Typically, an odd-numbered year following a Presidential election cycle would be “exhale” time, but in Florida 2017 has been anything but for Libertarian candidates.
Former LNC Chair Jim Turney (1985–88) filed and qualified for a non-partisan race for Altamonte Springs City Commission, and his incumbent competitor dropped out literally hours later on the final day of qualifying (Sept. 5). Turney will now be unopposed in the November election. No one else qualified. Altamonte Springs is in the Greater Orlando area.
Two Florida State House special elections will also feature Libertarians in December and February of next year. Recent LP convert Bryan Zemina (Dist. 58) will be in the December SE in the Tampa area, while former Johnson–Weld Field Director Alison Foxall is in a three-party race (Dist. 72) to be held in February in the Sarasota area.
Only eight Florida Libertarians have ever qualified to get on the ballot in a state or federal special election—with Foxall and Zemina being the most recent. Foxall even achieved ballot access via the petition route, only the second Floridian Libertarian to do that in a special election situation. Her volunteer staff beat the Democrat’s numbers of valid petitions (400 to 391), missing the Republican by just nine.
In an example of the LP synergy being felt in the Sunshine State, Turney actually was part of the petition drive in Foxall’s Sarasota-area district. They all have also donated to each other’s campaigns, a theme that has extended to the already filed 2018 Libertarian candidates.
“The LP in Florida has quality candidates that are in tough special election races … where it won’t be so easy as it was for me,” Turney said. “I hope they have my luck, but they certainly have my support.”
Turney decided to get into his race because he felt the incumbent was vulnerable in his district. Foxall also saw an opportunity in her home district, where she has resided for more than 25 years. The 2016 elected House Rep abruptly announced her resignation in late August, and Foxall decided to run just hours later when she realized the filed Republican James Buchanan didn’t even live in District 72, though he and his wife now plan to relocate there. Two Democrats later entered and will have a primary in December.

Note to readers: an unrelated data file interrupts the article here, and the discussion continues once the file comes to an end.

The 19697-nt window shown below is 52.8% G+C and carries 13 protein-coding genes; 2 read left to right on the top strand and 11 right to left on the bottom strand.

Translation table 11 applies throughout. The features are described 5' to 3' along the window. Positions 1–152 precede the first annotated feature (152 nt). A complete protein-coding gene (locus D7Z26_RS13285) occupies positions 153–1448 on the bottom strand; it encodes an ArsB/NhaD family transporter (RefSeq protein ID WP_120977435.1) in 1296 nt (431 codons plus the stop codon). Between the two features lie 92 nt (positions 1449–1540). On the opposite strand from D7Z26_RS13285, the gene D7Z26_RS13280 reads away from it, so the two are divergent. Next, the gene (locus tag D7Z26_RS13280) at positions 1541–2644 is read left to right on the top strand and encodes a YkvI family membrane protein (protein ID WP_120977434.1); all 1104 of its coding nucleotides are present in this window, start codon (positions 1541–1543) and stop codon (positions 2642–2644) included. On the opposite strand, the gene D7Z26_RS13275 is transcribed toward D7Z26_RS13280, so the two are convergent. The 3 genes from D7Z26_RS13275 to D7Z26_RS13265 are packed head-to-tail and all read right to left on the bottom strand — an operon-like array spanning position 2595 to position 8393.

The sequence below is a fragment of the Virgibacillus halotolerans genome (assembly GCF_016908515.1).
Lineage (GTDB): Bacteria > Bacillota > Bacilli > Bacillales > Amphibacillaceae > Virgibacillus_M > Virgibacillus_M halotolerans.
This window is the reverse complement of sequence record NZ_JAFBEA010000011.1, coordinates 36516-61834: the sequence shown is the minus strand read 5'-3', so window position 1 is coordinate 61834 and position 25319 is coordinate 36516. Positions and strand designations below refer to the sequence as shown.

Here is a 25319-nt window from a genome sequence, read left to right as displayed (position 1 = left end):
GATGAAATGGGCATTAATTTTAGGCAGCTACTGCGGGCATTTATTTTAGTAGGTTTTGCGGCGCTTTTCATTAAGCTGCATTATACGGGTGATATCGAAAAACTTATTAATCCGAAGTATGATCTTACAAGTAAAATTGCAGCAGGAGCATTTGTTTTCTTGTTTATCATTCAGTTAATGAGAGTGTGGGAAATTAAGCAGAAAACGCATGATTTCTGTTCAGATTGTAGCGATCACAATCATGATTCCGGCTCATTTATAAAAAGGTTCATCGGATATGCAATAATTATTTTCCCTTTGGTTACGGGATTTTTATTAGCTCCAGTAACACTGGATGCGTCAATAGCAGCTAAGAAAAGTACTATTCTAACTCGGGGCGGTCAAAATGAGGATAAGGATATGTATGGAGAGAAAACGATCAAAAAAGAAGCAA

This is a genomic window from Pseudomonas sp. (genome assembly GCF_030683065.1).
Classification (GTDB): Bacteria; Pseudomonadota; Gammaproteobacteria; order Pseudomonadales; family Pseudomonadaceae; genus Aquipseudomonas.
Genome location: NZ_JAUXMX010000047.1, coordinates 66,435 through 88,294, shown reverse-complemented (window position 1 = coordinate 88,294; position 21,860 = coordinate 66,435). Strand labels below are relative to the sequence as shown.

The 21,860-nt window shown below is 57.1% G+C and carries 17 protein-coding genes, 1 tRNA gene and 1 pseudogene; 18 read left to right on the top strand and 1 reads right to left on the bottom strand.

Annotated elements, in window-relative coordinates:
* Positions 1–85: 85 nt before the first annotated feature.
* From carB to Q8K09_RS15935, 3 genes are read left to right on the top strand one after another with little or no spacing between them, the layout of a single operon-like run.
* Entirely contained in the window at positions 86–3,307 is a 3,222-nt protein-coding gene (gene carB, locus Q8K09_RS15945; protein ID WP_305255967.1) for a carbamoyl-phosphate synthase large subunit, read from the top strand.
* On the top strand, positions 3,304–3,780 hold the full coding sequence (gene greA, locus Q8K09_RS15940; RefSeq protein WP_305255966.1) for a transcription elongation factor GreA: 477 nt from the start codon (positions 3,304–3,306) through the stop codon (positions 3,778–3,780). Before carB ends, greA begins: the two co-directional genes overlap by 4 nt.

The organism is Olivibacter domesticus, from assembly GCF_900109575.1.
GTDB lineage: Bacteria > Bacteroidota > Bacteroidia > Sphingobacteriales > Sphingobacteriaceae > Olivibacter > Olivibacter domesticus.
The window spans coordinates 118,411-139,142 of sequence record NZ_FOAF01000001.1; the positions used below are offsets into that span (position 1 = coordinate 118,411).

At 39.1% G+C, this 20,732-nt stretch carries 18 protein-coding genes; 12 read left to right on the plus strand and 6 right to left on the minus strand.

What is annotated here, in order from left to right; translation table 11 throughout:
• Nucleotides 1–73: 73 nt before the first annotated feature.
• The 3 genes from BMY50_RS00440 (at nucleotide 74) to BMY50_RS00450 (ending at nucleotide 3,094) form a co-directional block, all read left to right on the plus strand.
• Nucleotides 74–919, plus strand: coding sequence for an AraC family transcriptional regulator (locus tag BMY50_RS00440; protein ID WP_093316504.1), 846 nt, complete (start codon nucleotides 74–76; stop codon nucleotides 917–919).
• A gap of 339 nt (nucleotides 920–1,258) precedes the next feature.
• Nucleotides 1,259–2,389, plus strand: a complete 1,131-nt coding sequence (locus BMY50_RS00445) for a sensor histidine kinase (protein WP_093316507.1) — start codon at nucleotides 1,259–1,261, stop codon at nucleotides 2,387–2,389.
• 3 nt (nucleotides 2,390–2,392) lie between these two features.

“I am stepping up to represent the district that I’ve lived in for 25 years and will carry our constituents’ voices to Tallahassee with me,” Foxall said. “I’m ready to earn my neighbors’ vote so that I can cut wasteful spending, eliminate unnecessary barriers to entry for many industries, and cut individuals’ tax burden here in Florida.”
Zemina worked with Hillsborough county LP leaders Susan Stanley and Kevin O’Neill to set up his race for special election in the greater Tampa area.
“I was motivated to jump into the race due to lack of results with the two-party system,” Zemina said. “All the nation sees, on all levels, is a bitter fight and opposition to each other instead of working together as government should. Neither side truly stands for the values that they claim to stand for, and I feel it’s only right to try to be the one to bring about change like I’ve been talking about for so long. If not me, then who?”
Along with the Florida Libertarians’ successes and work in 2017, there are eight candidates already filed to run in 2018 for federal and statewide elections, and has been previously reported in the LNC newsletter, the Florida town of Frostproof now has two registered Libertarians on city council, with one (Martin Sullivan) elected vice-mayor earlier this year.
Note: This post, written by LPF Communications Director Brian McLaughlin, originally appeared in the October edition of the LP’s Liberty Pledge newsletter.